In addition to these two main research directions, composite catalyst systems comprising PGM-free and PGM-based catalysts were also investigated16. To discover novel materials, the combination of rotating (ring-)disk electrode (RRDE/RDE) screenings and theoretical screening methods has been proven to be a powerful approach. Recent advances have been achieved also thanks to collaborative efforts in large research consortia between industries, research centers, and universities, i.e. EU/FCH JU-lead efforts (GAIA, CRESCENDO, PEGASUS) in Europe, ElectroCat in the United States (US), etc. Particularly, MEA-based fuel cells (FCs) tests demonstrated power density at high current loads meeting the upcoming commercialization cost targets of the automotive and transport sector. This review focuses on recent relevant developments and important advances with respect to the catalyst and support materials for the cathode layer design of PEMFCs (Fig. 1), and future research directions and perspectives in this field are also discussed.

Fig. 1: Scheme of the topics discussed in the review.

The scheme shows two alternative routes to bring PEMFC performance to the next performance generation. The two strategies employ either PGM-based or PGM-free cathode catalysts, respectively, and involve catalyst design, layer design, and the development of in-situ analysis methods. Promising catalyst designs are indicated, as well as important key aspects addressed by layer designs and in-situ methods.

Low-PGM electrocatalysts and triple-phase boundary design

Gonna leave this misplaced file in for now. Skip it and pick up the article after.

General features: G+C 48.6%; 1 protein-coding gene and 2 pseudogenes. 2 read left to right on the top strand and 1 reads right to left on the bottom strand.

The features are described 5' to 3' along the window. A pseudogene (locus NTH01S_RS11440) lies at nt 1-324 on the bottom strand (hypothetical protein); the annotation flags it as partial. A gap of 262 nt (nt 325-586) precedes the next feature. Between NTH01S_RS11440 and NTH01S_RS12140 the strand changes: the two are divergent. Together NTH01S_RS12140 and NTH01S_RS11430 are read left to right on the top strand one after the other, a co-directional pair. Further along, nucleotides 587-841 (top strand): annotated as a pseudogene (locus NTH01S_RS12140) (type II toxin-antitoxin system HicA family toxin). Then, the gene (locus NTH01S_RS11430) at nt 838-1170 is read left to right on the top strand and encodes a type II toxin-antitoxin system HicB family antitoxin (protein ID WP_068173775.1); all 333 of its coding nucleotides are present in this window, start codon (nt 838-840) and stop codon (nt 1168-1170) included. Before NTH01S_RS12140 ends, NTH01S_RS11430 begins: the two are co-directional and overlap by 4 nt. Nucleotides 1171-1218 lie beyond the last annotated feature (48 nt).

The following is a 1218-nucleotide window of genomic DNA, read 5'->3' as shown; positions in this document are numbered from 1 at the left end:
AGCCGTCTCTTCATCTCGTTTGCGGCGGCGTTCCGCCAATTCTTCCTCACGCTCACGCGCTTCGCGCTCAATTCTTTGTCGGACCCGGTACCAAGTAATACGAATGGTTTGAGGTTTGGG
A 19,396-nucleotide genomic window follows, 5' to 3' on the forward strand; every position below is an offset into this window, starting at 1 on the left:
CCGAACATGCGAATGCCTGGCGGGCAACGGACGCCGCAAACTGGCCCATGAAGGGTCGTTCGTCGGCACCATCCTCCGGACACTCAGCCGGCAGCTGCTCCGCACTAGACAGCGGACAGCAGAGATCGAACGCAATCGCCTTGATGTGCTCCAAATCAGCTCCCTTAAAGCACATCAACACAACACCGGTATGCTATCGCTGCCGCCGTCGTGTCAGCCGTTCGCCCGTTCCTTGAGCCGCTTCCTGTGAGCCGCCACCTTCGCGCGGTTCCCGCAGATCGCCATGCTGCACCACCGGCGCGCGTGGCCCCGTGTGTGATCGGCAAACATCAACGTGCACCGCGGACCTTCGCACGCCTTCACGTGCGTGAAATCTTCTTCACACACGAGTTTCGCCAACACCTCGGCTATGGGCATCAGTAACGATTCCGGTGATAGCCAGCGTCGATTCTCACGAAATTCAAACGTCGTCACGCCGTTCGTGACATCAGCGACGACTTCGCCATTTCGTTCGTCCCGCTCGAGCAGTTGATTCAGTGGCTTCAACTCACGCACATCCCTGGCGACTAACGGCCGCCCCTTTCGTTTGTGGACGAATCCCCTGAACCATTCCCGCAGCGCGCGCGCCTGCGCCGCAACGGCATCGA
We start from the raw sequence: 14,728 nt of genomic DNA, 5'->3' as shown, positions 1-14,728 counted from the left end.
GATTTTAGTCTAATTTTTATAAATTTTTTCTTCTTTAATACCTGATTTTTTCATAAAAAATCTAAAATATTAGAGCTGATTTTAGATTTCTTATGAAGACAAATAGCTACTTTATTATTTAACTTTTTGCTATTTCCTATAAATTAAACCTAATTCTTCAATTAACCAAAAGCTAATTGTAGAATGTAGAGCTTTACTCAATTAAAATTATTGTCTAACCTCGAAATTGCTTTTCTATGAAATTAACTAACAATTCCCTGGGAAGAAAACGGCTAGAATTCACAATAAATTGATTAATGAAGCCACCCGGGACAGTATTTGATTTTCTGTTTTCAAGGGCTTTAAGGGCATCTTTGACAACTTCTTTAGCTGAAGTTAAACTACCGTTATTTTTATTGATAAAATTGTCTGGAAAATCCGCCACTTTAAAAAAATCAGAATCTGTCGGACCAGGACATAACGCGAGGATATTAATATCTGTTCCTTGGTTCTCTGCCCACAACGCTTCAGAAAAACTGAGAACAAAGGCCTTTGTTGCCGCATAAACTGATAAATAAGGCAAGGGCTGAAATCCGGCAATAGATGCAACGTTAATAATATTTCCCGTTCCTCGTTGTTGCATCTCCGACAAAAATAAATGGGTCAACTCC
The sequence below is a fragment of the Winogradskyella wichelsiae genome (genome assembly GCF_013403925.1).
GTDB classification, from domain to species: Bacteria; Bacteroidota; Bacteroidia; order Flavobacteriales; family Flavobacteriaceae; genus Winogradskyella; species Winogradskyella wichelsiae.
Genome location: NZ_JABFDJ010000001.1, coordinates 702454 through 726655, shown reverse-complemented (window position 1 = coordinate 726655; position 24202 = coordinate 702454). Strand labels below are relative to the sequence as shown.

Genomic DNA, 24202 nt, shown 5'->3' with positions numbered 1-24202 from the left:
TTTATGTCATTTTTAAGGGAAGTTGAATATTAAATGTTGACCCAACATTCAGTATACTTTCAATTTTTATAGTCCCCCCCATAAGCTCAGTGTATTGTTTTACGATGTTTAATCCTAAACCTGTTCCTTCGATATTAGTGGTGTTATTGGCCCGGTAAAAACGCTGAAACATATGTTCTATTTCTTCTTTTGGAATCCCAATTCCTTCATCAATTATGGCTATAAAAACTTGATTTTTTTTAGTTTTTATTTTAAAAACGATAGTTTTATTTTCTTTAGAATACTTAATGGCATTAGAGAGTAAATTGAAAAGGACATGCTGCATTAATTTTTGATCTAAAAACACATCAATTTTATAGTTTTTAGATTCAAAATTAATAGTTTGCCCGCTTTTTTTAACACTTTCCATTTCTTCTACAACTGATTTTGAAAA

Design of low-PGM catalysts

Several strategies have been developed to improve the activity and stability of PGM-based catalysts, as summarized in Table 1.

Table 1 Strategies to improve the activity and stability of PGM-based catalysts.

In principle, tuning the oxygen adsorption energy by adjusting the compressive strain of the Pt surface of Pt catalysts is a useful approach to improve the ORR activity. In bimetallic PtM catalysts, alloying Pt with lanthanides or 3d transition metals, results in a volcano-like relationship between the catalytic activity and the electronic structure (d-band center energy)17,18,19. Since most 3d transition metals are smaller than Pt, their incorporation into face-centered cubic Pt causes, after electrochemical dealloying, compressive strain in the Pt enriched shell (core@shell catalysts) that lowers the adsorption energy of the oxygen-containing intermediate species.17,20 Similarly, the introduction of the larger lanthanides can also induce the rearrangement of surface Pt atoms in the so-called Kagome layer thus generating compressive strain19. For Pt alloys, Stamenkovic et al. reported the record high activity enhancement of Pt3Ni (111) single crystals with a thin strained Pt shell18. Transferring these findings on single crystal surfaces to the nanoscale guided the fabrication of active catalysts with exposed Pt (111) facet. Various PtM morphologies including PtNi octahedra (oh-PtNi)21,22,23, nanocages24,25 and nanoframes26, PtCo nanowires (NWs)27, L10-CoPt intermetallic catalysts with a thin strained Pt shell28, and PtPb@Pt nanoplates exposing the stable Pt (110) facet were also fabricated29. In the work with PtPb@Pt nanoplates, the tensile strain produced on Pt (111) facet was reported to induce stronger oxygen binding to Pt surface atoms. Another reported strain type originated from a few intrinsic atomic layers of ultrathin metal sheets rather than underneath foreign metals30.  Finally, a strategy to improve the activity in the case of non-alloyed metallic catalysts was also shown by Calle-Vallejo et al. by using a generalized coordination number concept31. Based on this concept a highly active defective Pt (111) was designed.